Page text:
The study by Indiana State's College of Arts and Sciences shows that while arts majors earn less than computer or science majors for their first job, that's not necessarily true for their entire career.
By age 40, the earnings of people who majored in fields like social science or history have caught up.
This happens because most of the technical skills that are in high demand today become obsolete when technology progresses.
Older workers must learn these new skills on the fly, while younger workers may have learned them in school. Skill obsolescence and increased competition from younger graduates work together to lower the earnings advantage for science, technology, engineering and mathematics (STEM) degree holders as they age.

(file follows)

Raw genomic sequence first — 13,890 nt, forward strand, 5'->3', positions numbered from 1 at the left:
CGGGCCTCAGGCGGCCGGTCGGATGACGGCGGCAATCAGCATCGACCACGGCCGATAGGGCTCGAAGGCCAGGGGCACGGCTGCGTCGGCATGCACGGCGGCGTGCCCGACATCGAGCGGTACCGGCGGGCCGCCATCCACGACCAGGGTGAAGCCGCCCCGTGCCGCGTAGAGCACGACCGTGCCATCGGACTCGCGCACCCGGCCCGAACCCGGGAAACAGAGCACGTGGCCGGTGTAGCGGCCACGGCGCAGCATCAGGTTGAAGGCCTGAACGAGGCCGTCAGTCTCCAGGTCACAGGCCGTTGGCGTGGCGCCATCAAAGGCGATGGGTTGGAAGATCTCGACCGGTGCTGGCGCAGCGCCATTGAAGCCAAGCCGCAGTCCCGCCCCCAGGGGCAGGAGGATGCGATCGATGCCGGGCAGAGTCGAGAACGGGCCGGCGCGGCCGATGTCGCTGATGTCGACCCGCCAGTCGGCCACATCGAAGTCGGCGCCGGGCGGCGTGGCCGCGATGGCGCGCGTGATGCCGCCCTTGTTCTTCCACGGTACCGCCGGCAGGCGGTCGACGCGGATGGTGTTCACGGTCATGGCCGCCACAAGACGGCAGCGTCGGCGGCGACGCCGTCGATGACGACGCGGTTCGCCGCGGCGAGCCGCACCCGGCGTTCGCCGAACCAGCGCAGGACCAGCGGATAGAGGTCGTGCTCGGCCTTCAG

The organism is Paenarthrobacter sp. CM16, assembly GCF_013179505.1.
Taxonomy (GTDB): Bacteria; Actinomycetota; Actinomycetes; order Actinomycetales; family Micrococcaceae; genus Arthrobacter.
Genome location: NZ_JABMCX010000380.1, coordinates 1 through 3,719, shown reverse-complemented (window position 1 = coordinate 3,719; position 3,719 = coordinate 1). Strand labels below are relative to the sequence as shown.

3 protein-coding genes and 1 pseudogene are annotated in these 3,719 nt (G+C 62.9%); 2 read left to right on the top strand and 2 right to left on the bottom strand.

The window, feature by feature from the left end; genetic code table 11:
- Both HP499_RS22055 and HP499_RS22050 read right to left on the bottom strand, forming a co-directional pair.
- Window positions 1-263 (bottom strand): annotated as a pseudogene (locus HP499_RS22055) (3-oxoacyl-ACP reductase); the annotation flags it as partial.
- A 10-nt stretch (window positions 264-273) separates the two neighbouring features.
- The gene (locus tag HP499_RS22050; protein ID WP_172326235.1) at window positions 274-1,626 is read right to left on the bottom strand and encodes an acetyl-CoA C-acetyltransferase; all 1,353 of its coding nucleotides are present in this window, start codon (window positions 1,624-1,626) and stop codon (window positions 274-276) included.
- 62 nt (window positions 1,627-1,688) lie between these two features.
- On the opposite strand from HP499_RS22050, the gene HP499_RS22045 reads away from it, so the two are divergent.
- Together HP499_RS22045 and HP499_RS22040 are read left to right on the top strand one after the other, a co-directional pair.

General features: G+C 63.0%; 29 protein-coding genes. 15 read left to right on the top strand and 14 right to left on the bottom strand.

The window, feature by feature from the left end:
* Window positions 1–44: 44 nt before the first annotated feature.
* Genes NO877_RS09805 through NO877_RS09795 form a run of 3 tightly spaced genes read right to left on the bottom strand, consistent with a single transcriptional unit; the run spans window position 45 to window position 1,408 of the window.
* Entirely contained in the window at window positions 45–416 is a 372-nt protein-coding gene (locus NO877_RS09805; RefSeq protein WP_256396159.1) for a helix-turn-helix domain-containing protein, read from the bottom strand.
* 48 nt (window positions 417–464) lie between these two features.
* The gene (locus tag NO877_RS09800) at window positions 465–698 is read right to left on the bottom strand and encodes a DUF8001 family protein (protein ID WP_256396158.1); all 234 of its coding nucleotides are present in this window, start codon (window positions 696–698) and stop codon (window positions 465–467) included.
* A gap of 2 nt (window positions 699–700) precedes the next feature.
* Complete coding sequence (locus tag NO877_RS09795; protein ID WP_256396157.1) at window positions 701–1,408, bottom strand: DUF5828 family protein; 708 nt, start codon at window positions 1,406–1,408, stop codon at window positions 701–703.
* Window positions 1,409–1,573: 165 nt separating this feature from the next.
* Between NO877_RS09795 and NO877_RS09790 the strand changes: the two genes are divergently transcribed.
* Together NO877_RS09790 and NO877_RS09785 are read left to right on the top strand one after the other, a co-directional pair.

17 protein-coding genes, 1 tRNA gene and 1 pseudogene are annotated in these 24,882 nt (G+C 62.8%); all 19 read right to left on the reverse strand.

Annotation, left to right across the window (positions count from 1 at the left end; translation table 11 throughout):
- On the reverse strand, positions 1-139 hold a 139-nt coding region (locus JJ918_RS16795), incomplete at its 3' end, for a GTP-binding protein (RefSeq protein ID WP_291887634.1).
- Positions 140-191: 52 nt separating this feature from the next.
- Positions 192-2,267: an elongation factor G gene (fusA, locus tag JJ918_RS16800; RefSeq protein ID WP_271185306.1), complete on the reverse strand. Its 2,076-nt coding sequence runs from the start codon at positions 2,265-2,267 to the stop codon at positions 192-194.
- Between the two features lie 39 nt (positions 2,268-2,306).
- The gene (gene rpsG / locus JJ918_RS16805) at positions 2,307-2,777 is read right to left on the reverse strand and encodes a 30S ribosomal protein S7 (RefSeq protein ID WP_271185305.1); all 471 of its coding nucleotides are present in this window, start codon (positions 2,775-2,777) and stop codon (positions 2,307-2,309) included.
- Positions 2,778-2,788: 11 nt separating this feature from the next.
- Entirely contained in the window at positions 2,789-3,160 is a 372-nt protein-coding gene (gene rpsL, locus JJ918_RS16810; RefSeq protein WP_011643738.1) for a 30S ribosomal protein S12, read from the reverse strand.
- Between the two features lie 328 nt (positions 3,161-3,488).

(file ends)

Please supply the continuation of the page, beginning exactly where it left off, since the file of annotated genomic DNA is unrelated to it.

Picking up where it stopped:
While arts majors start slow, they gradually catch up to their peers in STEM fields because their education fosters valuable "soft skills" like problem-solving, critical thinking and adaptability. Such skills are hard to quantify, and they don't create clean pathways to high-paying first jobs. But they have long-run value in a wide variety of careers.
"Between the ages of 25 and 40, the share of STEM majors working in STEM jobs falls from 65 percent to 48 percent. Many of them shift into managerial positions, which pay well but do not always require specialised skills."
High-paying jobs in management, business and law raise the average salary of all social science/history majors.